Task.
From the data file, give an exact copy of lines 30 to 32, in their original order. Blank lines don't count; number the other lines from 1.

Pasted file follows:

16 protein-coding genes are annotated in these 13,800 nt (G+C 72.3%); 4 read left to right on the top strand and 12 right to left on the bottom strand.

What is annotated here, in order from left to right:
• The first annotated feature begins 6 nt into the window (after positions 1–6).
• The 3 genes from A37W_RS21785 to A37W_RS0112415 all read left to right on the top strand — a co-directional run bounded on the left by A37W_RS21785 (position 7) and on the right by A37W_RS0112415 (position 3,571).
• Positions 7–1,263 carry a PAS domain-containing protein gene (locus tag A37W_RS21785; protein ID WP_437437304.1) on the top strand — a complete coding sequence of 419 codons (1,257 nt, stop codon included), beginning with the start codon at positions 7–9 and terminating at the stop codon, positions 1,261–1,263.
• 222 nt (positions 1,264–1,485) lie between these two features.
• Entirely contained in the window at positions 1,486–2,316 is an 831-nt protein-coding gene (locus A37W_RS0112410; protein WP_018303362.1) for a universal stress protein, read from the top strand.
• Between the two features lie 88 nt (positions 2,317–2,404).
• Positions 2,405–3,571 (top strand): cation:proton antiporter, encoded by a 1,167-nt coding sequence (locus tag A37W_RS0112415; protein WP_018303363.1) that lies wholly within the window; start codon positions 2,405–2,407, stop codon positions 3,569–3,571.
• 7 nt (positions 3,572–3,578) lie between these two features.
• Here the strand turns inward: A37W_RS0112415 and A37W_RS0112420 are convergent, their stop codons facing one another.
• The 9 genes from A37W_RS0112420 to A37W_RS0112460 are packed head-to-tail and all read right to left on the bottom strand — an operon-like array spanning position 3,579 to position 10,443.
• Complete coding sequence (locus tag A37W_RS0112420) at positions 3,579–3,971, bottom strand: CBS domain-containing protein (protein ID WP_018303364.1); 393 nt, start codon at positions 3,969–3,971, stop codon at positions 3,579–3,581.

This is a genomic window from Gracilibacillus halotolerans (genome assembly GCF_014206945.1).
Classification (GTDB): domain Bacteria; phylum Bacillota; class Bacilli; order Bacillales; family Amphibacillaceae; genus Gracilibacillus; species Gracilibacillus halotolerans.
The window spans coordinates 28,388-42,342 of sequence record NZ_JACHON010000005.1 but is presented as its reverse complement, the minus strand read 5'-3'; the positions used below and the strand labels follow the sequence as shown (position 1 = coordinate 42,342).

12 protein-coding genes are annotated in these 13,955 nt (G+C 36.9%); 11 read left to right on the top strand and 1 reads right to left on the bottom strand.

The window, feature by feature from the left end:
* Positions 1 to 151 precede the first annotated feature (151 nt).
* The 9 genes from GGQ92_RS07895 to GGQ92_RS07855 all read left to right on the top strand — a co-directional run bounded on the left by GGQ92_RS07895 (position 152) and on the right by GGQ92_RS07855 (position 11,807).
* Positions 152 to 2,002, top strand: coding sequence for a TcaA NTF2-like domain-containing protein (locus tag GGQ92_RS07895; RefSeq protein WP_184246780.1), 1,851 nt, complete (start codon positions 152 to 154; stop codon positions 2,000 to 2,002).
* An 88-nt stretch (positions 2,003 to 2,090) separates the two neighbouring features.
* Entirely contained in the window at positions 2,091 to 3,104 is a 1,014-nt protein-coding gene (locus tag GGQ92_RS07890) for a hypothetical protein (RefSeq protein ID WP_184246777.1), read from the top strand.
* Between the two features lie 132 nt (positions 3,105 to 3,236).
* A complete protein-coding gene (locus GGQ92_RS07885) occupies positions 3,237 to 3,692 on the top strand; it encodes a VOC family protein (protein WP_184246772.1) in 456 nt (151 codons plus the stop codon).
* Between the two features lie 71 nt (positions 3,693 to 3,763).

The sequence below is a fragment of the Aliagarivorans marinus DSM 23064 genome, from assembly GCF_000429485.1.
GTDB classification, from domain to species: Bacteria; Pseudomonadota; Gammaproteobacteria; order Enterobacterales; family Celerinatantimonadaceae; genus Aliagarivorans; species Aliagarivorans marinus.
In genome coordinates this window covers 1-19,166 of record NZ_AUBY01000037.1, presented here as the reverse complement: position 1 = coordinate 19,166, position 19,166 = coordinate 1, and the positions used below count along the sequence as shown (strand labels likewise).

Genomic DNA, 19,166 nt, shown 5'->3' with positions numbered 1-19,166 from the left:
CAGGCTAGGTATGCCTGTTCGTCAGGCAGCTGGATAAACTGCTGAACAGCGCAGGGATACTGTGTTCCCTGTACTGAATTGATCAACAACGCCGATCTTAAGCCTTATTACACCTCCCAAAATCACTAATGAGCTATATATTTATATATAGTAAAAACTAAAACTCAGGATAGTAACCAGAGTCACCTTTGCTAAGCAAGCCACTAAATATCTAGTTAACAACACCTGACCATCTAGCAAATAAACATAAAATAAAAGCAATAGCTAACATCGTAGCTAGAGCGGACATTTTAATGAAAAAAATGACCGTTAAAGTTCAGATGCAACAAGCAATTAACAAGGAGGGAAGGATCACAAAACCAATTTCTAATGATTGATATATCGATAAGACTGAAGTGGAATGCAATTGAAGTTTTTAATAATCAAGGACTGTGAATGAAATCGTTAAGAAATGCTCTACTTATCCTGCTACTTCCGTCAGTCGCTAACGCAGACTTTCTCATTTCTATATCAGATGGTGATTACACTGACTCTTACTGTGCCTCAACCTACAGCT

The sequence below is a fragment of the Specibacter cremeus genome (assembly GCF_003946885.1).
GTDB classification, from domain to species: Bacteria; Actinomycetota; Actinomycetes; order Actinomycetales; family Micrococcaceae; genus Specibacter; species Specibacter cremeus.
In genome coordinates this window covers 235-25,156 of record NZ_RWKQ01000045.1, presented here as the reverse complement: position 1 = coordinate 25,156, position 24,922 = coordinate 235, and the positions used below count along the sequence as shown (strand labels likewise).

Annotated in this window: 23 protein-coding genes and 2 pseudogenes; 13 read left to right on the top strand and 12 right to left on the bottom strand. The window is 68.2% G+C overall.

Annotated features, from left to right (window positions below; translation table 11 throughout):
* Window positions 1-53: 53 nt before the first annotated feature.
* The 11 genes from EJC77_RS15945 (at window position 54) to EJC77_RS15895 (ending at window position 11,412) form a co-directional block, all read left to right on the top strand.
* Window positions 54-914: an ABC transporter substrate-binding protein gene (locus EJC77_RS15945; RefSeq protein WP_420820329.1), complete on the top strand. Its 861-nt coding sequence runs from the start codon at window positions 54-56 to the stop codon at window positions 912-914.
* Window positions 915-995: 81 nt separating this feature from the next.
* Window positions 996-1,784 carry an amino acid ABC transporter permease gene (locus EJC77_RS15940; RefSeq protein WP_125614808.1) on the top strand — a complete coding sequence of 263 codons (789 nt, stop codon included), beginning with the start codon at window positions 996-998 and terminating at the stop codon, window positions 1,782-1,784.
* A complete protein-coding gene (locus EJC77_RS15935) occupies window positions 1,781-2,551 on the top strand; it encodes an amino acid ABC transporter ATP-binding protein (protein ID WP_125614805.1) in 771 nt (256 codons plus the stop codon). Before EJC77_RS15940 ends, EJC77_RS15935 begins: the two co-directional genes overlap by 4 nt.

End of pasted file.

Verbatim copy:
Genomic DNA, 19,166 nt, shown 5'->3' with positions numbered 1-19,166 from the left:
CAGGCTAGGTATGCCTGTTCGTCAGGCAGCTGGATAAACTGCTGAACAGCGCAGGGATACTGTGTTCCCTGTACTGAATTGATCAACAACGCCGATCTTAAGCCTTATTACACCTCCCAAAATCACTAATGAGCTATATATTTATATATAGTAAAAACTAAAACTCAGGATAGTAACCAGAGTCACCTTTGCTAAGCAAGCCACTAAATATCTAGTTAACAACACCTGACCATCTAGCAAATAAACATAAAATAAAAGCAATAGCTAACATCGTAGCTAGAGCGGACATTTTAATGAAAAAAATGACCGTTAAAGTTCAGATGCAACAAGCAATTAACAAGGAGGGAAGGATCACAAAACCAATTTCTAATGATTGATATATCGATAAGACTGAAGTGGAATGCAATTGAAGTTTTTAATAATCAAGGACTGTGAATGAAATCGTTAAGAAATGCTCTACTTATCCTGCTACTTCCGTCAGTCGCTAACGCAGACTTTCTCATTTCTATATCAGATGGTGATTACACTGACTCTTACTGTGCCTCAACCTACAGCT

The sequence below is a fragment of the Specibacter cremeus genome (assembly GCF_003946885.1).